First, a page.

The decision I’m facing now is this: should I narrow the focus of this blog, or write about a full range of topics which are listed and adhered to? I think that because of the many different paths my life has taken, and the number of things which I’m interested and learning about, the best option will be to allow myself latitude and cover a number of topics. If I manage to get a larger readership I may consider focusing the blog more as time goes on.
Therefore, this is a comprehensive list of the topics I shall be covering regularly:
- Science Fiction: Reviews, essays, themes, news, etc.
- Video Games: Reviews, essays, news, etc.
- Movies: Reviews, essays, news, etc.
- Books: Reviews, essays, news, etc.
- Writing: Contests, creative endeavors, etc.
- Comedy: Stand-up, improvisation, ideas, etc.
Here is a list of topics which I shall cover less regularly:
- Television: reviews, essays (most likely covering only Doctor Who and other science fiction shows).
- Opera, musicals, and other such live entertainment.
- Politics and current events: Academic essays, critical analysis, scant election coverage.
- Updates on my own life and important events
On a more relevant note, I’ve never been too interested in specializing in one topic. The world is just too big and has so many interesting things. I’m not trying to win some sort of award for the “bestest blog evah! omglolz,” so perhaps I have more freedom to discuss a wider range of things.
Perhaps, as time goes on, I’ll make another ancillary blog to focus on one specific topic that I want to specialize in so it doesn’t get mixed with these musings. The internet is vast, so the only limitation I have is time.
Regardless, I hope you enjoy my blog. I don’t update it as often as I’d like, but I think that the content makes up for that.
This is an older story from Joystiq, but I thought it worthy of sharing anyway. Wayside Creations (website here is under construction), the people responsible for the rather entertaining YouTube video entitled Fallout: Nuka Break are seeking capital to create an entire webseries from this one video.
As a poor post-grad student, I haven’t nary a pence to give them, so I can only offer moral support.
One of the things I’m most interested in are the various “Fan Films” cropping up on sites like YouTube. The best, in my opinion, are the live-action films that are low-budget but very carefully filmed and lovingly made. There are a number of Half-Life 2 fan films that are masterfully done, as well as some based on games ranging from Max Payne to Resident Evil. Truthfully, I often enjoy these movies much more than big-budget Hollywood movies based on video games (lest we not forget the train wreck career of Uwe Boll–somewhat offset by Paul W.S. Anderson).
This gets me to another point: why do Hollywood producers think it necessary to divorce a movie based on a video game from the actual video game it is based on? Name any number of movies. Here are a few: Resident Evil, Max Payne, Tomb Raider, and Doom. Sure, these are all good movies, but if you’re honest about it you’ll admit that they bare precious little resemblance to the games that they’re based on.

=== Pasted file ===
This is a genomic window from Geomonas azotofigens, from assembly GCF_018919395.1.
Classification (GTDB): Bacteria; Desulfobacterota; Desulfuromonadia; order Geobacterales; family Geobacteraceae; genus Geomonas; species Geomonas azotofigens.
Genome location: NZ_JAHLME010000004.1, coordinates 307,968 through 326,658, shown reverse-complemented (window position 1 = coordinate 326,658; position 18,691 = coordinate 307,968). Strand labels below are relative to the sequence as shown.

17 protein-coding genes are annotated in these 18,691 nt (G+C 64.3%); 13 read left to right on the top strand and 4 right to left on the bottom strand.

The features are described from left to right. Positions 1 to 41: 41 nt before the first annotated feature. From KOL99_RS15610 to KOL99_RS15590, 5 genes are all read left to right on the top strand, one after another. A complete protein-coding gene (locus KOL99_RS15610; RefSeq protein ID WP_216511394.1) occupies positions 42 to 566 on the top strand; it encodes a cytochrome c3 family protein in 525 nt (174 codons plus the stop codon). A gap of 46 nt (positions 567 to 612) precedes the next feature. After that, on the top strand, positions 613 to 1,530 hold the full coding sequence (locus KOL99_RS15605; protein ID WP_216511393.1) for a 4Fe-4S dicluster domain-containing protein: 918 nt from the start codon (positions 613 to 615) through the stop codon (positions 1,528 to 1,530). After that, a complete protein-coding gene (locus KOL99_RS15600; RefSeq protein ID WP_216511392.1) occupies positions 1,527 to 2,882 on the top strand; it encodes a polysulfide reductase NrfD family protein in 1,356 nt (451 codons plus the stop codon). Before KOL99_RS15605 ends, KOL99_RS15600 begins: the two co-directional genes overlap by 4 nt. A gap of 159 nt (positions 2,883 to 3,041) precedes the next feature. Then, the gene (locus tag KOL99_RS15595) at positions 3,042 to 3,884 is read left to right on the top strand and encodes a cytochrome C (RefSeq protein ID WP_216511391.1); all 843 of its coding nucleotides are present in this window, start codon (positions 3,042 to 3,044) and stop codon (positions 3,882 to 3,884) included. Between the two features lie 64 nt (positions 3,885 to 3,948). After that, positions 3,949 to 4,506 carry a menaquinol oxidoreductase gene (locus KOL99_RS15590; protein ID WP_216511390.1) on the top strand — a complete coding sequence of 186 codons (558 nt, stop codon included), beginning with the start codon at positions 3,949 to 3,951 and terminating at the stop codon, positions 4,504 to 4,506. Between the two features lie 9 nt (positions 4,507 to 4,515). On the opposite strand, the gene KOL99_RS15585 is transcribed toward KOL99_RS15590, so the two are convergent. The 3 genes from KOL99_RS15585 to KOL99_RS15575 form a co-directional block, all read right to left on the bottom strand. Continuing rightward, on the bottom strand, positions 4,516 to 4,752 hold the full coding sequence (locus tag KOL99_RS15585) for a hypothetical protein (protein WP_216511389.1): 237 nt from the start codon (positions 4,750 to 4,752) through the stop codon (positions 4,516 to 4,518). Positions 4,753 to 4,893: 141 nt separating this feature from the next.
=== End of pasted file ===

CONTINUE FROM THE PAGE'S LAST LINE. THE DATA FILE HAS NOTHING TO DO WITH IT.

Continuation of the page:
You could make an argument based on artistic differences and repackaging a story for a wider audience, and I’ll grant that those arguments have some validity. Perhaps I’m just too attached to the video games because they had such a profound impact on me as I was playing them, and as I considered them.
The point stands, however, that most of these so-called “Fan Films” are absolutely fantastic.
So lately I haven’t been doing much with my blog. I have been writing, but the foibles of life and the minutia of a million little trifles has kept me busy.
With a Bachelor of Arts in English Language and Literature in hand and nary a clue as to what I actually want to do with my life, I have a lot of decisions to make. I find this exciting, to tell you the truth. I’ve always sort of thrived on the unknown, and I certainly don’t really know what the next five years will look like.
Not to say that I don’t have a plan. My plans rarely pan out, though, so I’m not putting to much stock in it. Perhaps I reach further than my grasp; this has been a consistent dilemma on my part. You might even call it my tragic flaw.
I’ve got a lot of material lined up that I want to post on this blog. A few outdated video game reviews that I want to publish anyway, plus an in-depth look at the story of Half-Life 2 and HL2 Episodes 1 and 2.
I might even through in a diatribe or two about the important issues of the day if I feel that particularly inclined.
Tomorrow I have to take my last undergraduate final exam, and it is, fittingly enough, in Spanish. I’ve been somewhat nostalgic about my college career; it’s been a time of great success, great trial, and a fair number of mildly annoying setbacks. At the risk of sounding like an after-school special, I’ll write that I think that the most important lesson I learned in these past five years is that identity is not a constant.
We all change and grow as we learn and experience new things. I’ve certainly learned quite a bit in class, and most important, outside of class. I would say that my conception of who I am now is nothing like it was when I was a freshman, sitting at my desk in Mary Markley Hall and banging my head against a wall, trying to figure out why I decided to take Japanese.
I suppose the purpose of this rambling introspective diatribe is just for me to say the following:
“I have made it.”